Thunder and lightning storms are a natural part of summer. A good storm can drop the temperature a few degrees and keep our gardens watered. But it can also ruin an outdoor wedding or make us get out of the pool before we're ready – or worse. There have been 22 deaths by lightning in the United States so far this year. While this is an average number, the large majority of these fatalities happen during the summer, so it's wise to be wary of thunderstorms.

Most people know to stay away from lone trees when outside during a storm, but are our other beliefs about lightning safety true? Do you really need to get out of the pool when you hear thunder? Do you really need to get off the phone? Take a look at the answers we found.

Do I need to stay or head inside when it's thundering?

Yes. As soon as you hear thunder, you're in danger of being struck by lightning. The danger is closest if it's less than 30 seconds between when you hear thunder and see lightning. You also should stay indoors for about 30 minutes after a storm, as more than half of lightning deaths occur after the storm has passed, according to the National Oceanic and Atmospheric Administration (NOAA).

Is it safe to take a shower?

No. While being inside is safer than being outside during a thunderstorm, you can still be indirectly hit by lightning indoors. Called conduction, lightning can travel through wires and metal pipes, such as your water pipes, to injure people. To be safe, avoid electrical outlets and corded devices such as appliances or computers, as well as doing the dishes, washing your hands or taking a shower.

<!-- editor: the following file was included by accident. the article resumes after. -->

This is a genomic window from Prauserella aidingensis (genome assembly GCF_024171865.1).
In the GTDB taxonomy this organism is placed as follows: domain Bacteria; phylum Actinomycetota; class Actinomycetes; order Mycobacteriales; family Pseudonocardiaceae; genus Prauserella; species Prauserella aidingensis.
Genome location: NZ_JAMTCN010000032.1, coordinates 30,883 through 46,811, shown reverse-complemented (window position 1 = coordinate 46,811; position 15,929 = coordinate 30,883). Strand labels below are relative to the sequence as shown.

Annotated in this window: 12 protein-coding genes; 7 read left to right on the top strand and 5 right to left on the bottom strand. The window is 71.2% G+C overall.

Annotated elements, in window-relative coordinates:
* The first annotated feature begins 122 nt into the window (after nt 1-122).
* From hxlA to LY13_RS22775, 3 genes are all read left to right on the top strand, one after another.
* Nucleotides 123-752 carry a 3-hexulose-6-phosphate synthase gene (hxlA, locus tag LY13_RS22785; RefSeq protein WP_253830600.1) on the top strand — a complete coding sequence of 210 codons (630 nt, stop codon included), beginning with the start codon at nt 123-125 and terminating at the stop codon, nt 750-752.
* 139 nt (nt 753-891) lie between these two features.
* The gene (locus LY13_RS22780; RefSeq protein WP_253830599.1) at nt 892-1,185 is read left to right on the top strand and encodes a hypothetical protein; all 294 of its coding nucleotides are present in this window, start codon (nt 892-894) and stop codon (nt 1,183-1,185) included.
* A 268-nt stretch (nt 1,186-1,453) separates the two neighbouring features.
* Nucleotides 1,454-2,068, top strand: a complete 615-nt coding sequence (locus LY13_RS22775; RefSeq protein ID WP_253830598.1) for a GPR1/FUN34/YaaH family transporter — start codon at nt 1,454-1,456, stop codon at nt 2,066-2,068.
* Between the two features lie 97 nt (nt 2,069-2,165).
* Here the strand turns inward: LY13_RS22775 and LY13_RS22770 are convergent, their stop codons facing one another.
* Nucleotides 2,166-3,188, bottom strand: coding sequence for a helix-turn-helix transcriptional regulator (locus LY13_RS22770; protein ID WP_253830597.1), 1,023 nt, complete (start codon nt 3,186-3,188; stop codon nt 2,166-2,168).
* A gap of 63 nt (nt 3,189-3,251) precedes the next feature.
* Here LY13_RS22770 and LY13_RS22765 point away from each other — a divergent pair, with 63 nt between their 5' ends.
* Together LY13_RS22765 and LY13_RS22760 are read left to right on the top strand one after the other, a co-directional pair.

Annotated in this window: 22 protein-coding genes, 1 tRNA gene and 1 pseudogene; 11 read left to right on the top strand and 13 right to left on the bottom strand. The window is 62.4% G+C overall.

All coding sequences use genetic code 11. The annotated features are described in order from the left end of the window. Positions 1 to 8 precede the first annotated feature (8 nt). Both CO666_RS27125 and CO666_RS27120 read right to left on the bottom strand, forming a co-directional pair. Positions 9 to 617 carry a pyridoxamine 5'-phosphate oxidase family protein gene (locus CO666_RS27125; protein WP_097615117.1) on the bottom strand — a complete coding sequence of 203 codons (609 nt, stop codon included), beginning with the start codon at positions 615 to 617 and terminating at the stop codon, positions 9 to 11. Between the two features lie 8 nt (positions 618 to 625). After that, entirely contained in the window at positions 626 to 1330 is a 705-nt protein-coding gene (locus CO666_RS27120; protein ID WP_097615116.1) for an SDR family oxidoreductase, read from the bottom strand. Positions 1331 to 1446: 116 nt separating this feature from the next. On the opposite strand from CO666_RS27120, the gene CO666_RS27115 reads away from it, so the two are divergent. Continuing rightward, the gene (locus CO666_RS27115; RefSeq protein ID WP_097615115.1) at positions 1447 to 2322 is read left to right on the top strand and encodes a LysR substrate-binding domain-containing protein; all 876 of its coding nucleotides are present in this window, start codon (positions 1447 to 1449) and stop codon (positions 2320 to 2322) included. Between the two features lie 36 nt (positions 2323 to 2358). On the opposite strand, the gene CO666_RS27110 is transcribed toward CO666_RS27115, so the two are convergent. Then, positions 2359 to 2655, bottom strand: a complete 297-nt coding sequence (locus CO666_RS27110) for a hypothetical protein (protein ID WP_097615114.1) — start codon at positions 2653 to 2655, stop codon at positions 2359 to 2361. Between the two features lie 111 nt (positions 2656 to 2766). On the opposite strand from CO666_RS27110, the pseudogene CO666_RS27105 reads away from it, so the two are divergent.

Can I use a cellphone?

Yes. It's the electric current running through the wires from a grounded phone that causes the most concern about being on the phone during a storm. Since a cellphone isn't connected by wires, there's no inherent danger to talking on one during a storm.

Is my car a safe place?

Yes. Cars with metal roofs – and with the doors closed and windows up – are generally safe. Make sure you don't touch the metal around the windows or the steering wheel. If your car is struck by lightning, the charge will go through the car to the tires and the ground, but usually not affect the occupants.

Is it dangerous to help someone who's been struck by lightning?

No. People are not electrically charged after being struck by lightning, so there's no reason not to help them. If a victim isn't breathing, call 911 and start chest compressions or CPR. Even if the victim appears OK, he or she should seek medical attention to get thoroughly examined. Much of the damage from getting struck by lightning occurs in the brain, not by burns.

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